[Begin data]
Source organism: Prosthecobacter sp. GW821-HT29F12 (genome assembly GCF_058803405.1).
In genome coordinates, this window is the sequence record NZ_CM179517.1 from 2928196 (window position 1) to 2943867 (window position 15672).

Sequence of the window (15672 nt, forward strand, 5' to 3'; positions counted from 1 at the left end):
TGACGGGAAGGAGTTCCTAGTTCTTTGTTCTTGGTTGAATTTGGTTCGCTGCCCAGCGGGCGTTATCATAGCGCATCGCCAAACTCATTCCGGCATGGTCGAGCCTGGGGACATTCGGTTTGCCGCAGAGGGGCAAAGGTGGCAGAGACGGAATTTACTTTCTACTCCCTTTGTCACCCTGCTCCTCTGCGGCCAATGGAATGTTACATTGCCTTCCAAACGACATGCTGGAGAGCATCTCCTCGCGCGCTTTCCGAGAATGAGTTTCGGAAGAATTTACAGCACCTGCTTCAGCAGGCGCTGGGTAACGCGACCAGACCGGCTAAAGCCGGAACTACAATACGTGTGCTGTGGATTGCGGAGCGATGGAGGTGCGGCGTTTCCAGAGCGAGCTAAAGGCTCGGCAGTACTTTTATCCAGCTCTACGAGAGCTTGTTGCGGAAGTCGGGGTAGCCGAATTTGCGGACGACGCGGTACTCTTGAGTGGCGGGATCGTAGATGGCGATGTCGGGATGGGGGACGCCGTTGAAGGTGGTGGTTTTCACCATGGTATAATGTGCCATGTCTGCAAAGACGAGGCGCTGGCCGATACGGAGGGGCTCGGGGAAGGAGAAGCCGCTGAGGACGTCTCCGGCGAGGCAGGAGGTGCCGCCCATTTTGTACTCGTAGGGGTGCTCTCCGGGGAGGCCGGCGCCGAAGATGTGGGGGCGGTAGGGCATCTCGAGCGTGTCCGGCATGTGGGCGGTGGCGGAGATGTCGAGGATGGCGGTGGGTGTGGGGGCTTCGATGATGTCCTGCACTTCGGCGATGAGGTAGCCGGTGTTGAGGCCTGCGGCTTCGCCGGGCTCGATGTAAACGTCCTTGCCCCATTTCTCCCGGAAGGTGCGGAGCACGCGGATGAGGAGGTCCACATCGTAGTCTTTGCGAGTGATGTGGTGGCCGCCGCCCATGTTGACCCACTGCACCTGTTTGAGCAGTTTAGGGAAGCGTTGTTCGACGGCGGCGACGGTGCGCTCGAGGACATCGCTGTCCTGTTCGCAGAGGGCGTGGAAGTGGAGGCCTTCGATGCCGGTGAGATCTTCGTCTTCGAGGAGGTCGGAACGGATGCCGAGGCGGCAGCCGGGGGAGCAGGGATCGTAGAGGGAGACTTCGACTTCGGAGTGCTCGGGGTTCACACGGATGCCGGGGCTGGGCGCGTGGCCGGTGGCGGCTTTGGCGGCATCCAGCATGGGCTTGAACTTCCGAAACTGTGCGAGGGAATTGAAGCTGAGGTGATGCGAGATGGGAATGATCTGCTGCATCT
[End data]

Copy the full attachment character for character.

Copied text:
Source organism: Prosthecobacter sp. GW821-HT29F12 (genome assembly GCF_058803405.1).
In genome coordinates, this window is the sequence record NZ_CM179517.1 from 2928196 (window position 1) to 2943867 (window position 15672).

Sequence of the window (15672 nt, forward strand, 5' to 3'; positions counted from 1 at the left end):
TGACGGGAAGGAGTTCCTAGTTCTTTGTTCTTGGTTGAATTTGGTTCGCTGCCCAGCGGGCGTTATCATAGCGCATCGCCAAACTCATTCCGGCATGGTCGAGCCTGGGGACATTCGGTTTGCCGCAGAGGGGCAAAGGTGGCAGAGACGGAATTTACTTTCTACTCCCTTTGTCACCCTGCTCCTCTGCGGCCAATGGAATGTTACATTGCCTTCCAAACGACATGCTGGAGAGCATCTCCTCGCGCGCTTTCCGAGAATGAGTTTCGGAAGAATTTACAGCACCTGCTTCAGCAGGCGCTGGGTAACGCGACCAGACCGGCTAAAGCCGGAACTACAATACGTGTGCTGTGGATTGCGGAGCGATGGAGGTGCGGCGTTTCCAGAGCGAGCTAAAGGCTCGGCAGTACTTTTATCCAGCTCTACGAGAGCTTGTTGCGGAAGTCGGGGTAGCCGAATTTGCGGACGACGCGGTACTCTTGAGTGGCGGGATCGTAGATGGCGATGTCGGGATGGGGGACGCCGTTGAAGGTGGTGGTTTTCACCATGGTATAATGTGCCATGTCTGCAAAGACGAGGCGCTGGCCGATACGGAGGGGCTCGGGGAAGGAGAAGCCGCTGAGGACGTCTCCGGCGAGGCAGGAGGTGCCGCCCATTTTGTACTCGTAGGGGTGCTCTCCGGGGAGGCCGGCGCCGAAGATGTGGGGGCGGTAGGGCATCTCGAGCGTGTCCGGCATGTGGGCGGTGGCGGAGATGTCGAGGATGGCGGTGGGTGTGGGGGCTTCGATGATGTCCTGCACTTCGGCGATGAGGTAGCCGGTGTTGAGGCCTGCGGCTTCGCCGGGCTCGATGTAAACGTCCTTGCCCCATTTCTCCCGGAAGGTGCGGAGCACGCGGATGAGGAGGTCCACATCGTAGTCTTTGCGAGTGATGTGGTGGCCGCCGCCCATGTTGACCCACTGCACCTGTTTGAGCAGTTTAGGGAAGCGTTGTTCGACGGCGGCGACGGTGCGCTCGAGGACATCGCTGTCCTGTTCGCAGAGGGCGTGGAAGTGGAGGCCTTCGATGCCGGTGAGATCTTCGTCTTCGAGGAGGTCGGAACGGATGCCGAGGCGGCAGCCGGGGGAGCAGGGATCGTAGAGGGAGACTTCGACTTCGGAGTGCTCGGGGTTCACACGGATGCCGGGGCTGGGCGCGTGGCCGGTGGCGGCTTTGGCGGCATCCAGCATGGGCTTGAACTTCCGAAACTGTGCGAGGGAATTGAAGCTGAGGTGATGCGAGATGGGAATGATCTGCTGCATCT